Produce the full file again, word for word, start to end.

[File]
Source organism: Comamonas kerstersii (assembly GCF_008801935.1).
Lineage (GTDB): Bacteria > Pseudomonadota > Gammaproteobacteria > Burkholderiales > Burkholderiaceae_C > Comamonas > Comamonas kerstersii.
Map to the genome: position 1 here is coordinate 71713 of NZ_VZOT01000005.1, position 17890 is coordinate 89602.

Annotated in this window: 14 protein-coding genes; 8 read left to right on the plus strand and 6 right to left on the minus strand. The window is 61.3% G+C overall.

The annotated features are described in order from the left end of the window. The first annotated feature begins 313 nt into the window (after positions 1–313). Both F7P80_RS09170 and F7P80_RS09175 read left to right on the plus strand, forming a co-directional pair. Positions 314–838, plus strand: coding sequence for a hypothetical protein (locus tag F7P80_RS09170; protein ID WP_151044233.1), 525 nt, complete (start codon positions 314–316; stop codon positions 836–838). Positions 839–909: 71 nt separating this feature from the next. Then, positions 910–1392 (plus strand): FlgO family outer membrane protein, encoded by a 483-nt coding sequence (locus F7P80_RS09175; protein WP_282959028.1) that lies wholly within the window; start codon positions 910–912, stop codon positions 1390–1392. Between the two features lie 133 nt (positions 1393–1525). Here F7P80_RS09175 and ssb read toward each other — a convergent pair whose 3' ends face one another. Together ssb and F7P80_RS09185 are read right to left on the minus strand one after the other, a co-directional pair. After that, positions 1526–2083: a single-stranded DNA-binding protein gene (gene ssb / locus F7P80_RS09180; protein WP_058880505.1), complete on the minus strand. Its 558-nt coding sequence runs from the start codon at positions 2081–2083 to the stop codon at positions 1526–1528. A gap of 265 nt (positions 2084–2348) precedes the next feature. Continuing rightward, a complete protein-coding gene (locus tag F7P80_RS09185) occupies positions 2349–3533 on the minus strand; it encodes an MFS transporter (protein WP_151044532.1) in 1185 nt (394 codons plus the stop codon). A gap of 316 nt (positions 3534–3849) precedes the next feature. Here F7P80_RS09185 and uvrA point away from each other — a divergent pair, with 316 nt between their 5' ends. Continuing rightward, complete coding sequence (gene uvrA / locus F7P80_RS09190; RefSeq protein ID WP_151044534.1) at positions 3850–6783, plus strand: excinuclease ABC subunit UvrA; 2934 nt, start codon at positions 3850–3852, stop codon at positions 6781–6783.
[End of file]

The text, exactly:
Source organism: Comamonas kerstersii (assembly GCF_008801935.1).
Lineage (GTDB): Bacteria > Pseudomonadota > Gammaproteobacteria > Burkholderiales > Burkholderiaceae_C > Comamonas > Comamonas kerstersii.
Map to the genome: position 1 here is coordinate 71713 of NZ_VZOT01000005.1, position 17890 is coordinate 89602.

Annotated in this window: 14 protein-coding genes; 8 read left to right on the plus strand and 6 right to left on the minus strand. The window is 61.3% G+C overall.

The annotated features are described in order from the left end of the window. The first annotated feature begins 313 nt into the window (after positions 1–313). Both F7P80_RS09170 and F7P80_RS09175 read left to right on the plus strand, forming a co-directional pair. Positions 314–838, plus strand: coding sequence for a hypothetical protein (locus tag F7P80_RS09170; protein ID WP_151044233.1), 525 nt, complete (start codon positions 314–316; stop codon positions 836–838). Positions 839–909: 71 nt separating this feature from the next. Then, positions 910–1392 (plus strand): FlgO family outer membrane protein, encoded by a 483-nt coding sequence (locus F7P80_RS09175; protein WP_282959028.1) that lies wholly within the window; start codon positions 910–912, stop codon positions 1390–1392. Between the two features lie 133 nt (positions 1393–1525). Here F7P80_RS09175 and ssb read toward each other — a convergent pair whose 3' ends face one another. Together ssb and F7P80_RS09185 are read right to left on the minus strand one after the other, a co-directional pair. After that, positions 1526–2083: a single-stranded DNA-binding protein gene (gene ssb / locus F7P80_RS09180; protein WP_058880505.1), complete on the minus strand. Its 558-nt coding sequence runs from the start codon at positions 2081–2083 to the stop codon at positions 1526–1528. A gap of 265 nt (positions 2084–2348) precedes the next feature. Continuing rightward, a complete protein-coding gene (locus tag F7P80_RS09185) occupies positions 2349–3533 on the minus strand; it encodes an MFS transporter (protein WP_151044532.1) in 1185 nt (394 codons plus the stop codon). A gap of 316 nt (positions 3534–3849) precedes the next feature. Here F7P80_RS09185 and uvrA point away from each other — a divergent pair, with 316 nt between their 5' ends. Continuing rightward, complete coding sequence (gene uvrA / locus F7P80_RS09190; RefSeq protein ID WP_151044534.1) at positions 3850–6783, plus strand: excinuclease ABC subunit UvrA; 2934 nt, start codon at positions 3850–3852, stop codon at positions 6781–6783.